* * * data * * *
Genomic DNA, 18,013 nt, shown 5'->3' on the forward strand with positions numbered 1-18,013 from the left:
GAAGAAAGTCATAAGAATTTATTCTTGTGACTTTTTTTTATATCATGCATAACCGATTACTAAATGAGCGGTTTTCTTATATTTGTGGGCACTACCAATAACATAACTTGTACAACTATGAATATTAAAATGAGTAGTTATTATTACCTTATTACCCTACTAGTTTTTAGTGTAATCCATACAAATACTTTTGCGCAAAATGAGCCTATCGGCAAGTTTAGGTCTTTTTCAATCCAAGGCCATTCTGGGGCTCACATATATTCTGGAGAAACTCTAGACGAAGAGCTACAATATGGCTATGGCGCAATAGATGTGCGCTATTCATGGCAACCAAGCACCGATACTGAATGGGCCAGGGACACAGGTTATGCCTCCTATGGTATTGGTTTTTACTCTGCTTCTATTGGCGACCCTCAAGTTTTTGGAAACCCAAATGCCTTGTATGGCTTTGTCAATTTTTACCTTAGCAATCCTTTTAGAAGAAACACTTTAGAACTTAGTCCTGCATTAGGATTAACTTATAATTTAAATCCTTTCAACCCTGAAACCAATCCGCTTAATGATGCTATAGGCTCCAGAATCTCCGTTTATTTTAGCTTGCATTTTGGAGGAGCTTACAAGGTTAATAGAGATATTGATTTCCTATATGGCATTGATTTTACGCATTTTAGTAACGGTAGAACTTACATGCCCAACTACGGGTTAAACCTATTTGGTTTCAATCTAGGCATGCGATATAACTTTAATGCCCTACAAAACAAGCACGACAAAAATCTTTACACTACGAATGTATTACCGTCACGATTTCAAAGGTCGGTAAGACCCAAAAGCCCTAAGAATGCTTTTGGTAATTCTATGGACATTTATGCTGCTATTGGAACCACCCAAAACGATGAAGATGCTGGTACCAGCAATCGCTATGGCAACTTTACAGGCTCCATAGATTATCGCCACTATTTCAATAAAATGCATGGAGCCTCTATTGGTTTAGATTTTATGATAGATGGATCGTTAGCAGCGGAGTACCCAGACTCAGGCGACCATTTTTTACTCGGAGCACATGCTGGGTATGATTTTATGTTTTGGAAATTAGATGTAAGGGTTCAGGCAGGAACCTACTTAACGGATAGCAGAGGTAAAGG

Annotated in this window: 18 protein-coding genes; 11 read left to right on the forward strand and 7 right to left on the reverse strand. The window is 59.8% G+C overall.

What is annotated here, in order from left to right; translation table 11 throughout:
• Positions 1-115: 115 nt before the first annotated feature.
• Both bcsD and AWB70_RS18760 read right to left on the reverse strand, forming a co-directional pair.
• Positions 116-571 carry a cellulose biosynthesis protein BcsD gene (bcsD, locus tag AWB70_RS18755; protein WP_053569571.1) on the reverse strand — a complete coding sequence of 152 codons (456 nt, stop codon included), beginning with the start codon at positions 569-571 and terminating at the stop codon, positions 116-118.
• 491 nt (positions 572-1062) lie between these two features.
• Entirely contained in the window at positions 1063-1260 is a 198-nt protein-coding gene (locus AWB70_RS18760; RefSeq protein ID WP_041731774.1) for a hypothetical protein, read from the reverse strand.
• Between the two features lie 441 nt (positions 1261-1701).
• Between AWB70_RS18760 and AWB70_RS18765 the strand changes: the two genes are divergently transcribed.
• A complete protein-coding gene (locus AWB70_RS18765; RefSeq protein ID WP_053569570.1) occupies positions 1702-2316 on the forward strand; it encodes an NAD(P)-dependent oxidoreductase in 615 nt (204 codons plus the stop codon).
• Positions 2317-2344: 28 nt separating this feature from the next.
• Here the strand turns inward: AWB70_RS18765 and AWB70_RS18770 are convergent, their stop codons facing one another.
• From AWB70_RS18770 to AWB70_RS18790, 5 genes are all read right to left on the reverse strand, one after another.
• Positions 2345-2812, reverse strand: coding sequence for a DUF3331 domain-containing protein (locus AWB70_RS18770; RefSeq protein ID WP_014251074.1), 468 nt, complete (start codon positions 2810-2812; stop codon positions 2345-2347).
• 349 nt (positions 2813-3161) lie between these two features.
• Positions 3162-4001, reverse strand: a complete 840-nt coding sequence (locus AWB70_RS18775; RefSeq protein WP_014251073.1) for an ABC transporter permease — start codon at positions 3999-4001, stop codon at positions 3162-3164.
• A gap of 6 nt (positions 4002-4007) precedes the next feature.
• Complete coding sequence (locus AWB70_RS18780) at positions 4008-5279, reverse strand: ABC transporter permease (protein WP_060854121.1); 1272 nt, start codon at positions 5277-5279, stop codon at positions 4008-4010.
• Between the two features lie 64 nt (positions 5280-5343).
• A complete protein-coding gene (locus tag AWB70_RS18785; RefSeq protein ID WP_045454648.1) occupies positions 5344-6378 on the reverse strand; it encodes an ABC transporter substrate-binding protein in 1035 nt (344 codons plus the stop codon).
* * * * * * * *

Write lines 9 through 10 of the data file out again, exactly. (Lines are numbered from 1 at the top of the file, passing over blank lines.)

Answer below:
• Entirely contained in the window at positions 1063-1260 is a 198-nt protein-coding gene (locus AWB70_RS18760; RefSeq protein ID WP_041731774.1) for a hypothetical protein, read from the reverse strand.
• Between the two features lie 441 nt (positions 1261-1701).